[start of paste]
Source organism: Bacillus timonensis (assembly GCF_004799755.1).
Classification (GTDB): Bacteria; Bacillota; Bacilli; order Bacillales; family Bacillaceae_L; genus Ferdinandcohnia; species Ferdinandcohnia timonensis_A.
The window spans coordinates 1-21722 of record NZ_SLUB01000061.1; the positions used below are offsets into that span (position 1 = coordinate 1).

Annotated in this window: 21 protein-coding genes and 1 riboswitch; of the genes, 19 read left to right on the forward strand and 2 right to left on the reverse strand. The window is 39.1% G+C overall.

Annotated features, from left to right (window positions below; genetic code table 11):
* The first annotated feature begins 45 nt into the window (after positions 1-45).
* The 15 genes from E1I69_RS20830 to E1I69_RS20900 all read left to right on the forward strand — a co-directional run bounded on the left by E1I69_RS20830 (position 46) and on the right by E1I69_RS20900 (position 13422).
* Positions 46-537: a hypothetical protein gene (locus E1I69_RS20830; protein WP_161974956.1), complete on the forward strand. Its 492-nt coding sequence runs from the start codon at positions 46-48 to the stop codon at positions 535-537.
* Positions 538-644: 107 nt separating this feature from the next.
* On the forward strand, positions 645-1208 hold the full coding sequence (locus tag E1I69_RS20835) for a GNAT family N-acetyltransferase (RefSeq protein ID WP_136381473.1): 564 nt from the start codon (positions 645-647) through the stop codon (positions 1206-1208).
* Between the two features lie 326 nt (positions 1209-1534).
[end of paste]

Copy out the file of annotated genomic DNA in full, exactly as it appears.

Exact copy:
Source organism: Bacillus timonensis (assembly GCF_004799755.1).
Classification (GTDB): Bacteria; Bacillota; Bacilli; order Bacillales; family Bacillaceae_L; genus Ferdinandcohnia; species Ferdinandcohnia timonensis_A.
The window spans coordinates 1-21722 of record NZ_SLUB01000061.1; the positions used below are offsets into that span (position 1 = coordinate 1).

Annotated in this window: 21 protein-coding genes and 1 riboswitch; of the genes, 19 read left to right on the forward strand and 2 right to left on the reverse strand. The window is 39.1% G+C overall.

Annotated features, from left to right (window positions below; genetic code table 11):
* The first annotated feature begins 45 nt into the window (after positions 1-45).
* The 15 genes from E1I69_RS20830 to E1I69_RS20900 all read left to right on the forward strand — a co-directional run bounded on the left by E1I69_RS20830 (position 46) and on the right by E1I69_RS20900 (position 13422).
* Positions 46-537: a hypothetical protein gene (locus E1I69_RS20830; protein WP_161974956.1), complete on the forward strand. Its 492-nt coding sequence runs from the start codon at positions 46-48 to the stop codon at positions 535-537.
* Positions 538-644: 107 nt separating this feature from the next.
* On the forward strand, positions 645-1208 hold the full coding sequence (locus tag E1I69_RS20835) for a GNAT family N-acetyltransferase (RefSeq protein ID WP_136381473.1): 564 nt from the start codon (positions 645-647) through the stop codon (positions 1206-1208).
* Between the two features lie 326 nt (positions 1209-1534).